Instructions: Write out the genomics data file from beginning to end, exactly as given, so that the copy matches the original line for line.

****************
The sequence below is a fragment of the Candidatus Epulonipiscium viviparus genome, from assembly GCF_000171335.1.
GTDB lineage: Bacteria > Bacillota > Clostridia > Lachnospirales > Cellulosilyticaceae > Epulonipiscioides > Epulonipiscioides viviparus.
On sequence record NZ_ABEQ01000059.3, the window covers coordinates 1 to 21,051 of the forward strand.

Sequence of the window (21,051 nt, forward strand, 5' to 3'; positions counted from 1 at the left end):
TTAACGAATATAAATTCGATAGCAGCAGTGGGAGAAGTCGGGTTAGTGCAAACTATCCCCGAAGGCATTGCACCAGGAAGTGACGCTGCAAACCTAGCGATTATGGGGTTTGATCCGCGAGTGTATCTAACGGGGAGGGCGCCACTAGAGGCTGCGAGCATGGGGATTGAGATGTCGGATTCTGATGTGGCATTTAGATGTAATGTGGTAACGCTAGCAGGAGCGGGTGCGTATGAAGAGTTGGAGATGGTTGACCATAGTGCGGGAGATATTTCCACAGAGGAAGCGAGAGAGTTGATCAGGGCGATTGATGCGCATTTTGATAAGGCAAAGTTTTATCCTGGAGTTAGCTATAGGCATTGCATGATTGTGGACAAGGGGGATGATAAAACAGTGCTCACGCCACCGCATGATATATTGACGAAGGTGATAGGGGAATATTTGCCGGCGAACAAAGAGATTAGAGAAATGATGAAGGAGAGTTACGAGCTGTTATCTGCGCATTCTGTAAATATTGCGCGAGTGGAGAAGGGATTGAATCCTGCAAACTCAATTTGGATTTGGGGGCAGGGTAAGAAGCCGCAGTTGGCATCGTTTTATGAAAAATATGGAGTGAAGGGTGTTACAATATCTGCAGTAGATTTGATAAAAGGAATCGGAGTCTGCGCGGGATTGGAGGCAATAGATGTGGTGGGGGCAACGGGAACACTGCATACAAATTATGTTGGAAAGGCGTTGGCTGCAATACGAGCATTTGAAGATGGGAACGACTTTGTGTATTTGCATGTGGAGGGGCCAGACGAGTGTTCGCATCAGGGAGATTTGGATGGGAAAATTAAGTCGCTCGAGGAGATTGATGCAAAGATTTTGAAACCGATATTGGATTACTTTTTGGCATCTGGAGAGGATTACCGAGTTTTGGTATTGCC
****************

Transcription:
The sequence below is a fragment of the Candidatus Epulonipiscium viviparus genome, from assembly GCF_000171335.1.
GTDB lineage: Bacteria > Bacillota > Clostridia > Lachnospirales > Cellulosilyticaceae > Epulonipiscioides > Epulonipiscioides viviparus.
On sequence record NZ_ABEQ01000059.3, the window covers coordinates 1 to 21,051 of the forward strand.

Sequence of the window (21,051 nt, forward strand, 5' to 3'; positions counted from 1 at the left end):
TTAACGAATATAAATTCGATAGCAGCAGTGGGAGAAGTCGGGTTAGTGCAAACTATCCCCGAAGGCATTGCACCAGGAAGTGACGCTGCAAACCTAGCGATTATGGGGTTTGATCCGCGAGTGTATCTAACGGGGAGGGCGCCACTAGAGGCTGCGAGCATGGGGATTGAGATGTCGGATTCTGATGTGGCATTTAGATGTAATGTGGTAACGCTAGCAGGAGCGGGTGCGTATGAAGAGTTGGAGATGGTTGACCATAGTGCGGGAGATATTTCCACAGAGGAAGCGAGAGAGTTGATCAGGGCGATTGATGCGCATTTTGATAAGGCAAAGTTTTATCCTGGAGTTAGCTATAGGCATTGCATGATTGTGGACAAGGGGGATGATAAAACAGTGCTCACGCCACCGCATGATATATTGACGAAGGTGATAGGGGAATATTTGCCGGCGAACAAAGAGATTAGAGAAATGATGAAGGAGAGTTACGAGCTGTTATCTGCGCATTCTGTAAATATTGCGCGAGTGGAGAAGGGATTGAATCCTGCAAACTCAATTTGGATTTGGGGGCAGGGTAAGAAGCCGCAGTTGGCATCGTTTTATGAAAAATATGGAGTGAAGGGTGTTACAATATCTGCAGTAGATTTGATAAAAGGAATCGGAGTCTGCGCGGGATTGGAGGCAATAGATGTGGTGGGGGCAACGGGAACACTGCATACAAATTATGTTGGAAAGGCGTTGGCTGCAATACGAGCATTTGAAGATGGGAACGACTTTGTGTATTTGCATGTGGAGGGGCCAGACGAGTGTTCGCATCAGGGAGATTTGGATGGGAAAATTAAGTCGCTCGAGGAGATTGATGCAAAGATTTTGAAACCGATATTGGATTACTTTTTGGCATCTGGAGAGGATTACCGAGTTTTGGTATTGCC